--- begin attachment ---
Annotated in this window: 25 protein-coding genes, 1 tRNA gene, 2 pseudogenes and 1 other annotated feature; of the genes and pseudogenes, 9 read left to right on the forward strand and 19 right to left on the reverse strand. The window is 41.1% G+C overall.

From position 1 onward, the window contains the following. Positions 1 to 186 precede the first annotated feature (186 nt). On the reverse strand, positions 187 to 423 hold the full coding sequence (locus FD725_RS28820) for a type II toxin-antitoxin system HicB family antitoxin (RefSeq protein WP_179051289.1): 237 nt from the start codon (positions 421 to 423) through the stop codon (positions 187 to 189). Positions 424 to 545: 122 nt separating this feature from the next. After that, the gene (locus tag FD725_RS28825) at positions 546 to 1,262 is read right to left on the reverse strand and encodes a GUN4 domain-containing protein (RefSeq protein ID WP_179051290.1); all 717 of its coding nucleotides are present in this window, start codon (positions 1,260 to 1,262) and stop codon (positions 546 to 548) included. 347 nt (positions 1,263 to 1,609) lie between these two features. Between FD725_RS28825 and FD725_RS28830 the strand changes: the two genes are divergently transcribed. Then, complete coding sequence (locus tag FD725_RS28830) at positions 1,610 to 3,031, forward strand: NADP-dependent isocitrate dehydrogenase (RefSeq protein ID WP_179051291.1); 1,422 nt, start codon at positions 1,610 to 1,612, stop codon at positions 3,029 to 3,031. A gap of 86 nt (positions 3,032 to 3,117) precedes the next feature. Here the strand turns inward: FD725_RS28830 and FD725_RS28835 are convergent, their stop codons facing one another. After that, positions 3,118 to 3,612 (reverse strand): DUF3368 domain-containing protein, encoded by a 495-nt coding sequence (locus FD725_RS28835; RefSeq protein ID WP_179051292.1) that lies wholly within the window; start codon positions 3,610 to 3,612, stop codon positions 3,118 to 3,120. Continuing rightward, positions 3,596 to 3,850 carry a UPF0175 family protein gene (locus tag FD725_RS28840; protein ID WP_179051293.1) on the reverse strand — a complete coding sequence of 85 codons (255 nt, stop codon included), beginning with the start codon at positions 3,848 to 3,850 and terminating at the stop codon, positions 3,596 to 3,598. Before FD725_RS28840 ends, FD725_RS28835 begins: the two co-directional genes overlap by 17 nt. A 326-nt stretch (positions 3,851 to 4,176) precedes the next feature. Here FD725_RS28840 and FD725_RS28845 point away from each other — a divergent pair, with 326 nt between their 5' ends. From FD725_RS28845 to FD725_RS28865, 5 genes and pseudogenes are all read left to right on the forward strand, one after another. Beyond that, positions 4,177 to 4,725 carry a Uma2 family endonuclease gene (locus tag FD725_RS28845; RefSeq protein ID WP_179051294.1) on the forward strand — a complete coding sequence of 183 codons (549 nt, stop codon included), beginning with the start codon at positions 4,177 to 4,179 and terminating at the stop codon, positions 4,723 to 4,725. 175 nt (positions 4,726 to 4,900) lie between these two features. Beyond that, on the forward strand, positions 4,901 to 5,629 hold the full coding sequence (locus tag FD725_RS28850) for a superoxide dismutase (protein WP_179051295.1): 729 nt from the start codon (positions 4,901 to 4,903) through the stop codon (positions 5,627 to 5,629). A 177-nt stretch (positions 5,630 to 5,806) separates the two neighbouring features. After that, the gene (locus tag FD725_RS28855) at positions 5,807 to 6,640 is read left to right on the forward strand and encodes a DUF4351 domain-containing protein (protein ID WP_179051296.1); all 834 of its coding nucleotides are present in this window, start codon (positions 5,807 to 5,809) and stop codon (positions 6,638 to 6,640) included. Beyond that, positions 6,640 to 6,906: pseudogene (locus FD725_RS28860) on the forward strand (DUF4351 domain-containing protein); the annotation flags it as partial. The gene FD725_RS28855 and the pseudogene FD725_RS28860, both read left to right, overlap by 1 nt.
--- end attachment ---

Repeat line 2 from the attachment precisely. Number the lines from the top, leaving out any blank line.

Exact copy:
From position 1 onward, the window contains the following. Positions 1 to 186 precede the first annotated feature (186 nt). On the reverse strand, positions 187 to 423 hold the full coding sequence (locus FD725_RS28820) for a type II toxin-antitoxin system HicB family antitoxin (RefSeq protein WP_179051289.1): 237 nt from the start codon (positions 421 to 423) through the stop codon (positions 187 to 189). Positions 424 to 545: 122 nt separating this feature from the next. After that, the gene (locus tag FD725_RS28825) at positions 546 to 1,262 is read right to left on the reverse strand and encodes a GUN4 domain-containing protein (RefSeq protein ID WP_179051290.1); all 717 of its coding nucleotides are present in this window, start codon (positions 1,260 to 1,262) and stop codon (positions 546 to 548) included. 347 nt (positions 1,263 to 1,609) lie between these two features. Between FD725_RS28825 and FD725_RS28830 the strand changes: the two genes are divergently transcribed. Then, complete coding sequence (locus tag FD725_RS28830) at positions 1,610 to 3,031, forward strand: NADP-dependent isocitrate dehydrogenase (RefSeq protein ID WP_179051291.1); 1,422 nt, start codon at positions 1,610 to 1,612, stop codon at positions 3,029 to 3,031. A gap of 86 nt (positions 3,032 to 3,117) precedes the next feature. Here the strand turns inward: FD725_RS28830 and FD725_RS28835 are convergent, their stop codons facing one another. After that, positions 3,118 to 3,612 (reverse strand): DUF3368 domain-containing protein, encoded by a 495-nt coding sequence (locus FD725_RS28835; RefSeq protein ID WP_179051292.1) that lies wholly within the window; start codon positions 3,610 to 3,612, stop codon positions 3,118 to 3,120. Continuing rightward, positions 3,596 to 3,850 carry a UPF0175 family protein gene (locus tag FD725_RS28840; protein ID WP_179051293.1) on the reverse strand — a complete coding sequence of 85 codons (255 nt, stop codon included), beginning with the start codon at positions 3,848 to 3,850 and terminating at the stop codon, positions 3,596 to 3,598. Before FD725_RS28840 ends, FD725_RS28835 begins: the two co-directional genes overlap by 17 nt. A 326-nt stretch (positions 3,851 to 4,176) precedes the next feature. Here FD725_RS28840 and FD725_RS28845 point away from each other — a divergent pair, with 326 nt between their 5' ends. From FD725_RS28845 to FD725_RS28865, 5 genes and pseudogenes are all read left to right on the forward strand, one after another. Beyond that, positions 4,177 to 4,725 carry a Uma2 family endonuclease gene (locus tag FD725_RS28845; RefSeq protein ID WP_179051294.1) on the forward strand — a complete coding sequence of 183 codons (549 nt, stop codon included), beginning with the start codon at positions 4,177 to 4,179 and terminating at the stop codon, positions 4,723 to 4,725. 175 nt (positions 4,726 to 4,900) lie between these two features. Beyond that, on the forward strand, positions 4,901 to 5,629 hold the full coding sequence (locus tag FD725_RS28850) for a superoxide dismutase (protein WP_179051295.1): 729 nt from the start codon (positions 4,901 to 4,903) through the stop codon (positions 5,627 to 5,629). A 177-nt stretch (positions 5,630 to 5,806) separates the two neighbouring features. After that, the gene (locus tag FD725_RS28855) at positions 5,807 to 6,640 is read left to right on the forward strand and encodes a DUF4351 domain-containing protein (protein ID WP_179051296.1); all 834 of its coding nucleotides are present in this window, start codon (positions 5,807 to 5,809) and stop codon (positions 6,638 to 6,640) included. Beyond that, positions 6,640 to 6,906: pseudogene (locus FD725_RS28860) on the forward strand (DUF4351 domain-containing protein); the annotation flags it as partial. The gene FD725_RS28855 and the pseudogene FD725_RS28860, both read left to right, overlap by 1 nt.